The disastrous war on drugs began under Nixon to control two classes of perceived enemies: anti-war protestors and Black citizens. That cynical effort, writes the author, drives home the point that “societies condone the mind-changing drugs that help uphold society’s rule and ban the ones that are seen to undermine it.” One such drug is opium, for which Pollan daringly offers a recipe for home gardeners to make a tea laced with the stuff, producing “a radical and by no means unpleasant sense of passivity.” You can’t overthrow a government when so chilled out, and the real crisis is the manufacture of synthetic opioids, which the author roundly condemns. Pollan delivers a compelling backstory: This section dates to 1997, but he had to leave portions out of the original publication to keep the Drug Enforcement Administration from his door. Caffeine is legal, but it has stronger effects than opium, as the author learned when he tried to quit: “I came to see how integral caffeine is to the daily work of knitting ourselves back together after the fraying of consciousness during sleep.” Still, back in the day, the introduction of caffeine to the marketplace tempered the massive amounts of alcohol people were drinking even though a cup of coffee at noon will keep banging on your brain at midnight. As for the cactus species that “is busy transforming sunlight into mescaline right in my front yard”? Anyone can grow it, it seems, but not everyone will enjoy effects that, in one Pollan experiment, “felt like a kind of madness.” To his credit, the author also wrestles with issues of cultural appropriation, since in some places it’s now easier for a suburbanite to grow San Pedro cacti than for a Native American to use it ceremonially.

A lucid (in the sky with diamonds) look at the hows, whys, and occasional demerits of altering one’s mind.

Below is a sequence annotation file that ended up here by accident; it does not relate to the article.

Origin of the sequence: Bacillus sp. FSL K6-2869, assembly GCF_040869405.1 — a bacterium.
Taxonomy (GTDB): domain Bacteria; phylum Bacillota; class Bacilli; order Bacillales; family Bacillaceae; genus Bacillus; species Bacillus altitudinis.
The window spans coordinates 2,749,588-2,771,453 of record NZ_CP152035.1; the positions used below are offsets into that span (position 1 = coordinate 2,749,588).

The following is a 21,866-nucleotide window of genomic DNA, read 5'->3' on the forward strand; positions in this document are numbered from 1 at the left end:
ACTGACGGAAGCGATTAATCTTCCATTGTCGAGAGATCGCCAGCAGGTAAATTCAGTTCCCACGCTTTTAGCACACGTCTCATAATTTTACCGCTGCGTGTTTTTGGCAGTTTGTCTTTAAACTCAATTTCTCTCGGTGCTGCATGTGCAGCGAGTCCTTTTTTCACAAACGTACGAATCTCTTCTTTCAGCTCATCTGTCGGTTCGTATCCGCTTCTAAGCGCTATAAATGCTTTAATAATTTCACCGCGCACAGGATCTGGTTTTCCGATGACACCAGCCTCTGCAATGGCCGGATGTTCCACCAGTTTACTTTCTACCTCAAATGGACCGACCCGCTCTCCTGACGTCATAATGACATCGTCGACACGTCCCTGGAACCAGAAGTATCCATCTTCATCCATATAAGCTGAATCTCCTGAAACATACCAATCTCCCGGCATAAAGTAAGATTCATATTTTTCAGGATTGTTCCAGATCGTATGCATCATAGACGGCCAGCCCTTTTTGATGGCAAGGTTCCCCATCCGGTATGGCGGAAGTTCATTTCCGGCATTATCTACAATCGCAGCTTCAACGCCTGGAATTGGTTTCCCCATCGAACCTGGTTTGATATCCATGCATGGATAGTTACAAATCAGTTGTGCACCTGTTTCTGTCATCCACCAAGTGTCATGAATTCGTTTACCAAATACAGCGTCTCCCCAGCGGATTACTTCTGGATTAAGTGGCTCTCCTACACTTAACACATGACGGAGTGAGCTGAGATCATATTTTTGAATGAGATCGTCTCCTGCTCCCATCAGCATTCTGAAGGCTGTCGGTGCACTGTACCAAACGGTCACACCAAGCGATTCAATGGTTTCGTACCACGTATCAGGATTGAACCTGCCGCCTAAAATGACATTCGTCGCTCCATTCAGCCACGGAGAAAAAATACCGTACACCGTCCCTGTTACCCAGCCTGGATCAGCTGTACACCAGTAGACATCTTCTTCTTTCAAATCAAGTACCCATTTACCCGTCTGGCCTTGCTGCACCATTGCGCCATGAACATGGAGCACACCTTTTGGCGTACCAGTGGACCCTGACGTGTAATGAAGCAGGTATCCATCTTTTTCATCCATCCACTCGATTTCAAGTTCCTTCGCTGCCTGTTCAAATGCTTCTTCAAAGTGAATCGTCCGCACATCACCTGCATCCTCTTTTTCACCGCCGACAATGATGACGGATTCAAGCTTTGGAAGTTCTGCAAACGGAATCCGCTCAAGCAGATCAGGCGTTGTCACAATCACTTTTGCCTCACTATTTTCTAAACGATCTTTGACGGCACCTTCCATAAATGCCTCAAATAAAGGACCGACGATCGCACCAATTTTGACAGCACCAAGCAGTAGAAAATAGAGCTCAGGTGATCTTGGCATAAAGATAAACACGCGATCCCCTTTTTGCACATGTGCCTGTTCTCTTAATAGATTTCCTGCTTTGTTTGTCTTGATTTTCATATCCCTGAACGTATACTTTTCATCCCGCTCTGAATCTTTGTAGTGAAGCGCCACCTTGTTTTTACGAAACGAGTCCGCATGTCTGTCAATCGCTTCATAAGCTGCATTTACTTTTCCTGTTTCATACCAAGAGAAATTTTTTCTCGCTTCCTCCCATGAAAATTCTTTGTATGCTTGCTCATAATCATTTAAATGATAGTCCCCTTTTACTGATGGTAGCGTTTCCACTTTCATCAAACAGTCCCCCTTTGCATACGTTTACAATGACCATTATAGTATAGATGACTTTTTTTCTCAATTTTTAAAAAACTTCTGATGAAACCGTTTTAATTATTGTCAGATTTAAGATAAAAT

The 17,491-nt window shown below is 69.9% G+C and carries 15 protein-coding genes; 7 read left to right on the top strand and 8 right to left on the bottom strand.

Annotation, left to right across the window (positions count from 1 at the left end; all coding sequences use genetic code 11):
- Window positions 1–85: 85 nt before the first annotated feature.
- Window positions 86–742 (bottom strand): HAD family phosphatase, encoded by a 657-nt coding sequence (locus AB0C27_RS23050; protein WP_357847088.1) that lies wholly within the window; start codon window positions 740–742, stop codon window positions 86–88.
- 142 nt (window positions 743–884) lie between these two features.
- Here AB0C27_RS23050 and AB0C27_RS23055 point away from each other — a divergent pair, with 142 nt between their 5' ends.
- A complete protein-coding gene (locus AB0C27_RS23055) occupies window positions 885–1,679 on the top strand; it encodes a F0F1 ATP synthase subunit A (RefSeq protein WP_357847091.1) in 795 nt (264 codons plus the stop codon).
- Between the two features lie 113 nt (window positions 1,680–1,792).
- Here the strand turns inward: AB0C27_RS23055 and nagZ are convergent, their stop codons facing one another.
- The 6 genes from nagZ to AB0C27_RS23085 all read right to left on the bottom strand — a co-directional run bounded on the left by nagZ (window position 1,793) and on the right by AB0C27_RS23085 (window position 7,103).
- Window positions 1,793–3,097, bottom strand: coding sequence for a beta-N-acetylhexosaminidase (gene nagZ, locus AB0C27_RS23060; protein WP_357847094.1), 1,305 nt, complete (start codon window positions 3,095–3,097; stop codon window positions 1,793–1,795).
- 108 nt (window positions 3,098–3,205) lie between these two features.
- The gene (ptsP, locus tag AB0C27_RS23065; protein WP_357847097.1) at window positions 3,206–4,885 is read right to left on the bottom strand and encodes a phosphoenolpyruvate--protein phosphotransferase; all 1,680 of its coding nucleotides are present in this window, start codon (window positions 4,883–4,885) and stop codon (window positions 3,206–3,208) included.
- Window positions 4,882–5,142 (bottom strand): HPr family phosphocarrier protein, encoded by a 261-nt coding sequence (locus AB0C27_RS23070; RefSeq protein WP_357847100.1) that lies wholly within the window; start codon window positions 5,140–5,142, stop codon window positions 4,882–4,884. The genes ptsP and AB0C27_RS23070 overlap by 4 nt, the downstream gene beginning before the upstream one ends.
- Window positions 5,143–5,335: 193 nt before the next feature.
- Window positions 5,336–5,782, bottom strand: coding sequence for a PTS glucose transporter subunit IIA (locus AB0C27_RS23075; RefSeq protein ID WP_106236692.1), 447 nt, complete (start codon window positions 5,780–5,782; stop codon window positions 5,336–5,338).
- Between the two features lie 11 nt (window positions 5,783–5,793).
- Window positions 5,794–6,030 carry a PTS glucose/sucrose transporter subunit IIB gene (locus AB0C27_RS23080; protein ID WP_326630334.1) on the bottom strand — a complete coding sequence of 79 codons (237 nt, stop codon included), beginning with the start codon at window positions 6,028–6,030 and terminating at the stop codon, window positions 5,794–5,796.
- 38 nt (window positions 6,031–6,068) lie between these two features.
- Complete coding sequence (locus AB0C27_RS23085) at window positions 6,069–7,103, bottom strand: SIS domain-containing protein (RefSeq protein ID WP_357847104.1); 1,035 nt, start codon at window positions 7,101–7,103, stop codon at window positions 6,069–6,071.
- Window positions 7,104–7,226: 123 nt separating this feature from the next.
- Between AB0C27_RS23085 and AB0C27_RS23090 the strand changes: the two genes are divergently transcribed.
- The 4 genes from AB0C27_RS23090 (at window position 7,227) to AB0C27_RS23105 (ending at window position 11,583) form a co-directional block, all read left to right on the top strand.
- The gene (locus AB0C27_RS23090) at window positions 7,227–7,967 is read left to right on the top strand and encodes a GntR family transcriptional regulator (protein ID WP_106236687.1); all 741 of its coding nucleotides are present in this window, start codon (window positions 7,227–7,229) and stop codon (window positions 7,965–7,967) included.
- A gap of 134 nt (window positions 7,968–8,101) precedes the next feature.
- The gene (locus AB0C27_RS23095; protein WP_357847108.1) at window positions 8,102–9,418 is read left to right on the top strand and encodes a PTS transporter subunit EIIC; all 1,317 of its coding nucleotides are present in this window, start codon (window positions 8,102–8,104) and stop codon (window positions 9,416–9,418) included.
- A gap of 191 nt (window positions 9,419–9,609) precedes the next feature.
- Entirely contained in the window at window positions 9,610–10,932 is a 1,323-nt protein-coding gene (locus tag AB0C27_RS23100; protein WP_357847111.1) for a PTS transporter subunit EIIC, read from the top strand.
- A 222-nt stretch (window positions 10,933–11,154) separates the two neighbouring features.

Pub Date: July 6, 2021

ISBN: 978-0-593-29690-5

Page Count: 288

Publisher: Penguin Press

Review Posted Online: April 14, 2021

Kirkus Reviews Issue: May 1, 2021

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A handful of pearls amid a pile of empty oyster shells.


Bestselling author Haig offers a book’s worth of apothegms to serve as guides to issues ranging from disquietude to self-acceptance.

Like many collections of this sort—terse snippets of advice, from the everyday to the cosmic—some parts will hit home with surprising insight, some will feel like old hat, and others will come across as disposable or incomprehensible. Years ago, Haig experienced an extended period of suicidal depression, so he comes at many of these topics—pain, hope, self-worth, contentment—from a hard-won perspective. This makes some of the material worthy of a second look, even when it feels runic or contrary to experience. The author’s words are instigations, hopeful first steps toward illumination. Most chapters are only a few sentences long, the longest running for three pages. Much is left unsaid and left up to readers to dissect. On being lost, Haig recounts an episode with his father when they got turned around in a forest in France. His father said to him, “If we keep going in a straight line we’ll get out of here.” He was correct, a bit of wisdom Haig turned to during his depression when he focused on moving forward: “It is important to remember the bottom of the valley never has the clearest view. And that sometimes all you need to do in order to rise up again is to keep moving forward.” Many aphorisms sound right, if hardly groundbreaking—e.g., a quick route to happiness is making someone else happy; “No is a good word. It keeps you sane. In an age of overload, no is really yes. It is yes to having space you need to live”; “External events are neutral. They only gain positive or negative value the moment they enter our mind.” Haig’s fans may enjoy this one, but others should take a pass.

A handful of pearls amid a pile of empty oyster shells.

Pub Date: July 6, 2021

ISBN: 978-0-14-313666-8

Page Count: 272

Publisher: Penguin Life

Review Posted Online: May 19, 2021

Kirkus Reviews Issue: June 1, 2021